Connect with us

power and ground continuity

Discussion in 'General Electronics' started by sudheervemana, Jan 28, 2004.

  1. Hi all,

    In my circuit board there is an regulator which gives
    3.3v output and this was used by various ic's.when the board was
    tested for continuity across the pins ,it was working fine .After a
    few testings were done on the board there was a continuity across the
    power 3.3v and Gnd.what could be the reason behind this,In my circuit
    board all the power pins with 3.3v supply are placed with a by-pass
    capacitors and the capacitor other ends are connected to ground.i
    think that if any capacitor got fails (gets short circuit) ,then the
    power 3.3v and GND are showing continuity.I want to know the shorted
    by-pass capacitor on my board.how to find out this capacitor on my
    circuit board ,otherwise there is a continuity across 3.3v and GND.

    Is there any other method to find the shorted
    components on the circuit board by using externally with the bare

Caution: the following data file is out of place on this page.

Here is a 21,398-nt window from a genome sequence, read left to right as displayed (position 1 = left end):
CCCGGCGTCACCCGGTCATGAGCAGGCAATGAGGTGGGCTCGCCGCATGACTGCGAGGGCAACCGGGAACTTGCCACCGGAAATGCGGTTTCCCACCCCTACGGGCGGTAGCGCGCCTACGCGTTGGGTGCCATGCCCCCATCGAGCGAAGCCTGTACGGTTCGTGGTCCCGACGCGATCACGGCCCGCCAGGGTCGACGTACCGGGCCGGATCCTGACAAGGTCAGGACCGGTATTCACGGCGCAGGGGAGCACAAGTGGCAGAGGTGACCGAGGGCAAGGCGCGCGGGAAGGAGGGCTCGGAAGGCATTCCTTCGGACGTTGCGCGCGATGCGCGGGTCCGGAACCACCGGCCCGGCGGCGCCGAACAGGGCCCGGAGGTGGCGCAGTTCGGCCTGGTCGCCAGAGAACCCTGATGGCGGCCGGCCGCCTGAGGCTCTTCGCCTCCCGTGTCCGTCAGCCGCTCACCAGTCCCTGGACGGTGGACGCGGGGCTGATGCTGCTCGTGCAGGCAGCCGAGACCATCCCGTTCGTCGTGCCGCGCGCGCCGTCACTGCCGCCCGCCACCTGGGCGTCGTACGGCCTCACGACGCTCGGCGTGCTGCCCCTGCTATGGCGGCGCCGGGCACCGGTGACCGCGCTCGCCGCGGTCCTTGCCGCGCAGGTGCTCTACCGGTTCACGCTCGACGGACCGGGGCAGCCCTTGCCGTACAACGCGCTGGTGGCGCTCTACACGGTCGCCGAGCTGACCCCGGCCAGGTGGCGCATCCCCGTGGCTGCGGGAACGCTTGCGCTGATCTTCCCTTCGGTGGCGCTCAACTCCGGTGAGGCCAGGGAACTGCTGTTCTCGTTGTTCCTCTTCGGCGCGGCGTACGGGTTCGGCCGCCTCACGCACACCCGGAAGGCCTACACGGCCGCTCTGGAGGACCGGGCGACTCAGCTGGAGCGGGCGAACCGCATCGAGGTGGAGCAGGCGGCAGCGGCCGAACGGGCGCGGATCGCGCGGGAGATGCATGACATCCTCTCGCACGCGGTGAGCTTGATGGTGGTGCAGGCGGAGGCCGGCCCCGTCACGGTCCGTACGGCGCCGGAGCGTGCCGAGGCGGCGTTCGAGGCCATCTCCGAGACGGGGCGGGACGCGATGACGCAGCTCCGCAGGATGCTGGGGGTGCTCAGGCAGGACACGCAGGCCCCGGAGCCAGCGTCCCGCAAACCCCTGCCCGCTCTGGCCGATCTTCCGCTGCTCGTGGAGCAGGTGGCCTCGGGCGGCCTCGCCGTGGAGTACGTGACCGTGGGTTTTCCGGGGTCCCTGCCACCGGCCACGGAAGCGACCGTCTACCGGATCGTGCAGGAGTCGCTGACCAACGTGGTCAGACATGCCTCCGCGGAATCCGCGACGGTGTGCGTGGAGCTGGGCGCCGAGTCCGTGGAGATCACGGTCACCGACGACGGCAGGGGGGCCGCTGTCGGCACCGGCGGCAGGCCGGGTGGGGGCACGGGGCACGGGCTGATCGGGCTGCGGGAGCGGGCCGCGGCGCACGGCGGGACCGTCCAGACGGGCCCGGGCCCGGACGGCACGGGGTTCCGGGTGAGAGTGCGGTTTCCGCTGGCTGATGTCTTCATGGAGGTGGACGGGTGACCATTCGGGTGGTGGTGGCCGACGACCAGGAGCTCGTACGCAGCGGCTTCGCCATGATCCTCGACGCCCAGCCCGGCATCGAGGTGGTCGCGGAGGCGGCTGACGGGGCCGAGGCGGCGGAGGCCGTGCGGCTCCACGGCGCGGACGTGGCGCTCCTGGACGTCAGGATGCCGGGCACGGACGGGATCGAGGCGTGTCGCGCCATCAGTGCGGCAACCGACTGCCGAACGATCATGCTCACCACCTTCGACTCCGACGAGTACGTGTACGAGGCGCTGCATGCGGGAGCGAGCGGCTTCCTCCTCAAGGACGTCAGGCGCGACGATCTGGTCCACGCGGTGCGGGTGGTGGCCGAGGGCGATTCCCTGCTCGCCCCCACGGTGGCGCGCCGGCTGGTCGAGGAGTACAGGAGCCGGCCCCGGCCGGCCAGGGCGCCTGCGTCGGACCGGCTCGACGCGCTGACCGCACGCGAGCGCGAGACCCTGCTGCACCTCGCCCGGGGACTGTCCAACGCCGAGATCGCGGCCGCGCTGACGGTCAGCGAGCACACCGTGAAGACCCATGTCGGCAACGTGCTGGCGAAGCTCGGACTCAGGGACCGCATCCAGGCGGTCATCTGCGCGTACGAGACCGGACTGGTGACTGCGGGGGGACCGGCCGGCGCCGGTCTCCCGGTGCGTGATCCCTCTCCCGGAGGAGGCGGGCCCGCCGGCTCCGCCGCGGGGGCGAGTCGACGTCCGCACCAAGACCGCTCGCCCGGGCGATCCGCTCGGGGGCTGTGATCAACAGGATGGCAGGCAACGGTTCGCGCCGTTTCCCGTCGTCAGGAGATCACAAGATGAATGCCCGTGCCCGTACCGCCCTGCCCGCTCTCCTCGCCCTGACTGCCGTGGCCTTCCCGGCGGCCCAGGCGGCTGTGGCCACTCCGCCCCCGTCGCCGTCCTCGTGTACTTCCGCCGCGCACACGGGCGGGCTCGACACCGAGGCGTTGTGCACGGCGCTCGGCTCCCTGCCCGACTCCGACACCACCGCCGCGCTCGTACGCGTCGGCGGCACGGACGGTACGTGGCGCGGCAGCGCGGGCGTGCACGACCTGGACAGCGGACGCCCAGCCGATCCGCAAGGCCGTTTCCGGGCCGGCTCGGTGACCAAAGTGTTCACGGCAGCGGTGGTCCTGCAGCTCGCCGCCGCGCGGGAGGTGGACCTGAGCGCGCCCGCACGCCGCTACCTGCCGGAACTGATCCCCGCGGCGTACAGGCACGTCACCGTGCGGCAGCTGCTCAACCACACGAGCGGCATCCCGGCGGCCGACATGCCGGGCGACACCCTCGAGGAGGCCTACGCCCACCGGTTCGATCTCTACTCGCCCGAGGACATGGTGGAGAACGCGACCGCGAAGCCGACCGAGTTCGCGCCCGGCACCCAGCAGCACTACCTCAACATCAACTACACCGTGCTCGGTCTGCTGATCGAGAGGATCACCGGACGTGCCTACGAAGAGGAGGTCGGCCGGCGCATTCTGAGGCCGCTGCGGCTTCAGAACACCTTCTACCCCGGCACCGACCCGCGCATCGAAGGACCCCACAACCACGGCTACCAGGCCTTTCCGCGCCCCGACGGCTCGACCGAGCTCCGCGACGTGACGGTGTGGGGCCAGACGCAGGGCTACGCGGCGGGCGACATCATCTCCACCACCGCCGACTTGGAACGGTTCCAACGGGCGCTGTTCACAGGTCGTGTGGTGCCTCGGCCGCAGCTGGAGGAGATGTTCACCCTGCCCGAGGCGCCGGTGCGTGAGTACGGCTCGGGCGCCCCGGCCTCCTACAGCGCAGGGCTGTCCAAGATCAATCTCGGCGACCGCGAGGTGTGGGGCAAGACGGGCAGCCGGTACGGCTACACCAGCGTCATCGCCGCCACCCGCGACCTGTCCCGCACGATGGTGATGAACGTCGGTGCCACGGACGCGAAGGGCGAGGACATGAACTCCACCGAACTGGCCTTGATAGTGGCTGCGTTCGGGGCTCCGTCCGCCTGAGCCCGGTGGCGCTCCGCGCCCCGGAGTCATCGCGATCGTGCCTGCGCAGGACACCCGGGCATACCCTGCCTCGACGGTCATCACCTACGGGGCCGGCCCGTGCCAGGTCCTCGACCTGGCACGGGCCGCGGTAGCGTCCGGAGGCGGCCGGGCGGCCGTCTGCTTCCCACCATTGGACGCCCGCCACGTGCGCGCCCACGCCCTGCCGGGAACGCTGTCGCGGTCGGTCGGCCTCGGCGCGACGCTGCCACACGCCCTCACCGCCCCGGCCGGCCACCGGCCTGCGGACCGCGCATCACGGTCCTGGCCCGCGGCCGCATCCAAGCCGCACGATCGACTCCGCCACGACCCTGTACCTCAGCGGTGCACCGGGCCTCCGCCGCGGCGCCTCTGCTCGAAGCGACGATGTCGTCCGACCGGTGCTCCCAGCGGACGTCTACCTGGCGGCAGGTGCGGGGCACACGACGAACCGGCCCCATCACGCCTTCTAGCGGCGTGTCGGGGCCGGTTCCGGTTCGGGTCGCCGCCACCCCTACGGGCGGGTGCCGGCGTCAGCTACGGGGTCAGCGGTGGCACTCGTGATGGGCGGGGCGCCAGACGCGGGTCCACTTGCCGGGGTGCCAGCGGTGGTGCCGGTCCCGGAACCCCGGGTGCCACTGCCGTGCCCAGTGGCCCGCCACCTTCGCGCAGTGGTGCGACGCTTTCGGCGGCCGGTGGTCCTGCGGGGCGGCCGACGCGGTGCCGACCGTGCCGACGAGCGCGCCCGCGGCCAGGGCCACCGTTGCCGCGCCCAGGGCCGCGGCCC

board(that does not contains the components and contains only the foot
    prints of the respected components ).Please give me your suggestions
    to find the continuity across the power and GND in my board and also
    clarify me what does an capasitor shows( i mean its state is either
    the short or open) when it fails on the circuit board .
    Thanks in advance,

    With Regards,
    Sudheervemana.
     
  2. Robert Baer

    Robert Baer Guest

    First, i doubt that any of the capacitors are shorted; in fact, i
    think the ergulator was damaged during testing.
    But, to find the part that is shorted, connect a DC current source
    between some ground point and some 3.3V supply point with the open
    circuit voltage limited to 3.0V; - side to ground and + side to the 3.3V
    side.
    I would start with a current of 10mA for initial tests, and see if the
    culprit could be found with a current no more than 100mA.
    Then take a DVM on the lowest voltage scale, - lead to some arbitrary
    ground point (can be the same pad of the current source - but *on* the
    pad at a different point), and use the + DVM lead to probe around at
    different 3.3V places, looking for the lowest voltage.
    Once found, one can then "guild the lilly" by moving the - DVM lead,
    looking for the lowest voltage.
    If both leads are at the lowest voltage points, then you have found
    the part.
     
Ask a Question

Want to reply to this thread or ask your own question?

You'll need to choose a username for the site, which only take a couple of moments (here). After that, you can post your question and our members will help you out.
Electronics Point Logo
Continue to site
Quote of the day

-